Effects Send and Return and Why You Should Use Them

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Part of the fun in collecting pedals is finding new ways to use them creatively in the never-ending quest to define your tone. And while there are no rules when it comes to how one should use a pedal with your guitar and amp setup, there are two ways to introduce your pedals into the signal flow, the front input of the amp and the FX loop, typically found on the back of your amp head or combo. These both serve a specific purpose in how they interface with your pedals and as such can produce substantially different results. Additionally, there are pedals that will sound better when used with the FX loop, which tends to cause some confusion. In this Blog post, I’m going to attempt to help clear the air here and provide you with some audio clips that will demonstrate the difference in sound.

Be the Signal

Let’s start with a solid foundation by identifying and defining the difference between the front input on your amp and the FX loop.

The front input on your amp is provided for you to introduce a signal into its’ preamp, prior to being amplified and equalized. This is the simplest of connections and the first point that you can begin to alter your sound. This is where you’ll likely find a gain knob to help introduce the amps’ overdrive into your signal. Additionally, this is where you can choose between your clean channel or the second channel typically reserved for the amps’ built in distortion.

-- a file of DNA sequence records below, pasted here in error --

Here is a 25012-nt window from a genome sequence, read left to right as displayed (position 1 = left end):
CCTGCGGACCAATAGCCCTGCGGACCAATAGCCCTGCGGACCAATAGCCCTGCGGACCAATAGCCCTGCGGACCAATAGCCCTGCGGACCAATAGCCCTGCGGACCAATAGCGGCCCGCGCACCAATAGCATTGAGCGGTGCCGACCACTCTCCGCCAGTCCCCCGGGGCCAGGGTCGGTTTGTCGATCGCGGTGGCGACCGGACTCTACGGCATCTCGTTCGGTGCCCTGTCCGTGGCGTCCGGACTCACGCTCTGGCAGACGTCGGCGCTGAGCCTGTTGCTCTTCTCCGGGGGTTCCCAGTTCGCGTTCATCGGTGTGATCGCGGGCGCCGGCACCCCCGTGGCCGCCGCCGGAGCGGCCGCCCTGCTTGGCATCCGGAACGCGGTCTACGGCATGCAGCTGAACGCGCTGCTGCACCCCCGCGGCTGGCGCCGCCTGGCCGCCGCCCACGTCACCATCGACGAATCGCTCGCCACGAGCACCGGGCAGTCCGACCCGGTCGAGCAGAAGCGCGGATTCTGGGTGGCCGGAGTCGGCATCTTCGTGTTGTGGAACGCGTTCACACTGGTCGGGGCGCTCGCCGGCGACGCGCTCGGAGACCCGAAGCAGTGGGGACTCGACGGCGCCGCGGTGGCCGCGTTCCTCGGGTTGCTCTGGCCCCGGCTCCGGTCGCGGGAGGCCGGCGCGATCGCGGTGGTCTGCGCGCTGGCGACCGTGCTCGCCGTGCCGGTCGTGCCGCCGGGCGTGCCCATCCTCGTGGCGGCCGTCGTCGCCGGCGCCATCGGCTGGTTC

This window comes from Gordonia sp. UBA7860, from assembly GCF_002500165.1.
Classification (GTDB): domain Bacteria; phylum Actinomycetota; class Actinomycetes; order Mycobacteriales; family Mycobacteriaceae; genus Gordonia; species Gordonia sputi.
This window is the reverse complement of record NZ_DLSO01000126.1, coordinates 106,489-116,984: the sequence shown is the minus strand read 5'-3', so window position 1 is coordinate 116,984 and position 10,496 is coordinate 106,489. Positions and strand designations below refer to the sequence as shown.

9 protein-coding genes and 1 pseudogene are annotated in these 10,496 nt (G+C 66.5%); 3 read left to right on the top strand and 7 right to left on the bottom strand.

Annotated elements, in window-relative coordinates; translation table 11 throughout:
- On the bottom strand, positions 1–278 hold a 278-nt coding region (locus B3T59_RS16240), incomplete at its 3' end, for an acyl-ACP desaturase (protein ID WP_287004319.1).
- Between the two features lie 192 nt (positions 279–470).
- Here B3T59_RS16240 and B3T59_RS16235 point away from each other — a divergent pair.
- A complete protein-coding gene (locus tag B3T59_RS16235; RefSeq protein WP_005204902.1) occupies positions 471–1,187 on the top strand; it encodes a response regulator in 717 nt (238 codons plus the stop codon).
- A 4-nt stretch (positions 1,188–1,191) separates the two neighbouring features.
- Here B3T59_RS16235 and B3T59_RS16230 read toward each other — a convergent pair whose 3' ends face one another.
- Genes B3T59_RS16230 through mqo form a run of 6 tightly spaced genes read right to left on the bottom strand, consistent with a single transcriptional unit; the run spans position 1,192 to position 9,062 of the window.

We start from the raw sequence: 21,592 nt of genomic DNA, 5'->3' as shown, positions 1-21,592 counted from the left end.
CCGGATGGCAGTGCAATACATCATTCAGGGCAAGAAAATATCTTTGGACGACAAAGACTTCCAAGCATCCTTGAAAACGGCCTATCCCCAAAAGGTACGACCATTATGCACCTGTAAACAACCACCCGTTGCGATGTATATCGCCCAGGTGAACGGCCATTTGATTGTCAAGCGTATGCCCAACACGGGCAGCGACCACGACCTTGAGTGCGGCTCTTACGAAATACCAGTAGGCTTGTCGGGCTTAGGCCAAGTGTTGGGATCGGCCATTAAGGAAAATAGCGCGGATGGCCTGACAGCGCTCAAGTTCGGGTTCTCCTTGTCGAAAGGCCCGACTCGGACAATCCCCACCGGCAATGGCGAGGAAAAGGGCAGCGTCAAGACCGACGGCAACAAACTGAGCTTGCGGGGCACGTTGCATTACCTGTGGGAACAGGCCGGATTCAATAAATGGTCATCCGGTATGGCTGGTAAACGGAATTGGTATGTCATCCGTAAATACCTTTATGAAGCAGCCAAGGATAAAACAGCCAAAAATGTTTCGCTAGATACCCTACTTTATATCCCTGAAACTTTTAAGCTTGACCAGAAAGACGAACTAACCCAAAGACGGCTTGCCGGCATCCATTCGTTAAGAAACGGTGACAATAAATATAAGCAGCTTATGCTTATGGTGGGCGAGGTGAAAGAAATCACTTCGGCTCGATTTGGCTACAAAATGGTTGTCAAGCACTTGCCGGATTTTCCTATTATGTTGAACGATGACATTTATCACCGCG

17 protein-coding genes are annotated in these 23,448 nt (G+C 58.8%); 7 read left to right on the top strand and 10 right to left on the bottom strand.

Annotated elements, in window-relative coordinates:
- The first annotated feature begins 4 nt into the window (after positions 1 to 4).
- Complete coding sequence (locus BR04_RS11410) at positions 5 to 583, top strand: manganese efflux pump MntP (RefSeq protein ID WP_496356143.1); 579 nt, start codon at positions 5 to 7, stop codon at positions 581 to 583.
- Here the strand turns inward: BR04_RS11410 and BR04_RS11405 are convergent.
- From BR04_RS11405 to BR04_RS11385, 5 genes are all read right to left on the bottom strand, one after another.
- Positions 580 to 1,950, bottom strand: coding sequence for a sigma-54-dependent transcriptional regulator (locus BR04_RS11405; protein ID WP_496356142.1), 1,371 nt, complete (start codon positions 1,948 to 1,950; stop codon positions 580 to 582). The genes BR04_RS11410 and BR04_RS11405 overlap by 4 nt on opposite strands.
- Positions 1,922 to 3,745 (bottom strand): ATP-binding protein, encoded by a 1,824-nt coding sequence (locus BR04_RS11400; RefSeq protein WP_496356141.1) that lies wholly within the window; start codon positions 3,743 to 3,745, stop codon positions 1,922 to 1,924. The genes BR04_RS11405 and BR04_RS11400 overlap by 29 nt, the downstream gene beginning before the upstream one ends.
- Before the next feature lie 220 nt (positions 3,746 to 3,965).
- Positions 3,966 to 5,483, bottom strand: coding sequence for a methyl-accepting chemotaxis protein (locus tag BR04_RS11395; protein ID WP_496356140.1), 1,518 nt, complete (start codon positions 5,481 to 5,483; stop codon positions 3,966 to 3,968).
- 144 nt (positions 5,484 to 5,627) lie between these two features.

Once the signal is pre-amplified, it’s fed through the amps’ on board equalization, and finally fed to the Power Amp section. This is where the processed signal is routed out to your cabinet. Keep in mind that this is an extremely basic example of the signal flow through an amplifier and as you can imagine, there are several amps out there that house additional functionality and complications. For the purpose of this Blog, we’ll stick with simple.

The front input is ideal for pedals that are meant to alter the entire signal as its fed into the amp prior to pre-amplification. These are also known as “In-Line Effects”. With that in mind, overdrive/distortion pedals, compressor pedals, and EQ pedals would be the first choice for the front input of your amp.

ThePedalGuy - Using In-Line Effects

There are also other pedals that would work well here, such as a Wah-wah, Flanger, Phaser, and Chorus. It really is just a question of what appeals to you as it’s your tone after all.

Additionally, there are also other pedals that can be used here, such as reverb, delay, and tremolo. They would ideally process the signal after your In-Line Effects. This would be a fine solution if you just using the clean channel on your amp exclusively. Have a listen to the following audio clips.

The first clip is an A chord being played through a distortion pedal which is then fed through a delay pedal and finally routed to the front input on the amp with the clean channel selected. 

The second clip is a melody line that’s being played through the same setup.